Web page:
PERU — Butternut Ridge Farm in Peru is home to many animals, but perhaps most notable are the Rev. Dr. Kenneth Parker's miniature donkeys.
Every Saturday, children with a variety of conditions, including autism, Down syndrome, spina bifida and hyperactivity, journey to the farm to take part in Parker's Thera-Pets Program.
They learn about the donkeys, groom them and frolic with them.
Parker said the small, furry donkeys seem to have a calming effect on the children — he encourages the kids to talk to the animals about anything on their minds.
"These kids, like all of us, need someone they can trust and open up to," he said. "We have found there is something about miniature donkeys that is so gentle and loving,"
'SLICE OF HEAVEN'
Shelley Provost brings her 5-year-old son, Devin, to the farm every other weekend. She said interacting with the donkeys — as well as with the other children — has been good for her son, who has sensory issues.
Devin, as have other youngsters, has chosen a donkey that he considers his own and grooms it each time he visits.
"He might not remember which feet his shoes go on, but he remembers his donkey's name," Provost said.
Parker and his wife, Helle, have about 30 miniature donkeys on the farm, as well as an abundance of other animals, including peacocks, geese, ducks, chickens and a baby pot-bellied pig.
While the children are always under adult supervision, they are encouraged to roam about the small farm's barn and fenced-in pasture, as well as to feed the fish and ducks in the Parkers' duck pond.
"It's like a little slice of heaven," Provost said.
TO GIVE BACK
To spread the word about the program, Dr. Parker recently held a Bring a Friend Day, encouraging his regular guests to invite others to share in the experience.
On that day, Juliet Sorrell and three of her grandchildren visited the farm for the first time.
Her 12-year-old grandson, Charlie Cook, was immediately drawn to the donkeys.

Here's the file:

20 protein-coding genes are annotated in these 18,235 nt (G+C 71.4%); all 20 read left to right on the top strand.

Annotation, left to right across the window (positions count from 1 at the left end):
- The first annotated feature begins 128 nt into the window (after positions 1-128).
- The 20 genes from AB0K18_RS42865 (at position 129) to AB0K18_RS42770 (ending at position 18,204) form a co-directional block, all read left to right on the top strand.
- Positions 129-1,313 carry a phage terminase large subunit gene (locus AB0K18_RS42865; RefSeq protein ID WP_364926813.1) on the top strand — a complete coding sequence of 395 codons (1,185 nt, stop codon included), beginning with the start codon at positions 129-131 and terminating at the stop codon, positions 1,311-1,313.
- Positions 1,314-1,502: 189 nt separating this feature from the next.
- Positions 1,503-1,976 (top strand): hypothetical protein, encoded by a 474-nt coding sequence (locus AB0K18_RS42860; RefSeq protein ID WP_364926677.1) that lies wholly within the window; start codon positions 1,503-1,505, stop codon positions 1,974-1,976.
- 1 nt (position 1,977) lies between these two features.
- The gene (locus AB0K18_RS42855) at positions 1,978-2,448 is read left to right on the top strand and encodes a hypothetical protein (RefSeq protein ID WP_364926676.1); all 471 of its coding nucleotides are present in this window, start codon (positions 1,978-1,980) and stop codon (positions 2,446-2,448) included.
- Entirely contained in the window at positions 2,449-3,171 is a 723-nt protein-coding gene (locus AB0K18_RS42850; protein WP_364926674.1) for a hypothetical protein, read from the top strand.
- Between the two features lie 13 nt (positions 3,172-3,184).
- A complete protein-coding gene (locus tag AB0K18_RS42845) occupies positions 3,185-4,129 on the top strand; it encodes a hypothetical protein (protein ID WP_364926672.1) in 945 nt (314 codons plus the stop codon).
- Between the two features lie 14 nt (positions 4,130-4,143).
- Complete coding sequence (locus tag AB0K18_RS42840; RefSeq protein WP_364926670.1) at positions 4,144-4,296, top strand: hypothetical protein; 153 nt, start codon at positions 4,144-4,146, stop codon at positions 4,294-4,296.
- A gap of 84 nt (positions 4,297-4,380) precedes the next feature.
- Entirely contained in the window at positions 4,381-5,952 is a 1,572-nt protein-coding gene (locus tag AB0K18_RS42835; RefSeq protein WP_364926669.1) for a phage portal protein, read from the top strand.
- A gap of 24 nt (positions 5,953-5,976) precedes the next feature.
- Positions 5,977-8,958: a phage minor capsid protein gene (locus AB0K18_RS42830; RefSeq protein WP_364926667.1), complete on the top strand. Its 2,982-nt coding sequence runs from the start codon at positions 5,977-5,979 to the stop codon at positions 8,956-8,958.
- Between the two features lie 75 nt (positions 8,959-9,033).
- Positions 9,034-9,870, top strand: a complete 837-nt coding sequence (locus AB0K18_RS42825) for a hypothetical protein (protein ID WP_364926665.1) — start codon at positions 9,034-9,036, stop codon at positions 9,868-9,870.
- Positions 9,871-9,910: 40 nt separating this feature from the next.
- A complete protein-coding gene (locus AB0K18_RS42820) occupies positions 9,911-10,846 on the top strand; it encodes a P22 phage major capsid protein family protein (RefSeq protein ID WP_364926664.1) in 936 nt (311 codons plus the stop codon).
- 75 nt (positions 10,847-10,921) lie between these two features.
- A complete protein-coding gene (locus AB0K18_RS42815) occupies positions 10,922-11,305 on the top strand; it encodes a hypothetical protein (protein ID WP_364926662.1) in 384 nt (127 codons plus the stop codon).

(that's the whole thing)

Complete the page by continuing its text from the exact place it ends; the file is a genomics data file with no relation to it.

"It's good therapy. You can see it makes (Charlie) feel good," she said. "I can't believe how friendly (the donkeys) are."
Though Dr. Parker began inviting children to the farm only about a year and a half ago, he has been offering the therapeutic services of his donkeys for the past several years.
Upon his retirement in 2003 from his position as pastor of Peru Community Church, Dr. Parker, who has both master's and doctoral degrees in counseling, wanted to give back to the community.
He was inspired by literature documenting the benefits of animal-assisted therapy and began bringing his miniature donkeys to area nursing homes and Advocacy Resource Center homes to promote physical, emotional and psychological healing among residents.
Hoping to expand the reach of Thera-Pets even more, he is in the process of creating a program for grieving children who have lost a person of significance in their lives, as well as a program for at-risk teenage boys.
There is no charge to participate in the programs, as Dr. Parker said he does not want to exclude anyone who might not be able to afford a fee.
"If I have to start charging, I'm going to quit, because I don't want to get into that," he said.
To fund the program, which is run by volunteers, Dr. Parker breeds and sells some of his mini donkeys.
The program is also funded by donations and sponsorship from Morrisonville Methodist Church and Mount Moriah Presbyterian Church in Port Henry.
Dr. Parker's generosity is not lost on those he seeks to help, judging by the many hugs he gets from children as they arrive for their Saturday visit.
"Ken has been very welcoming, and he's a very caring, giving man," Provost said.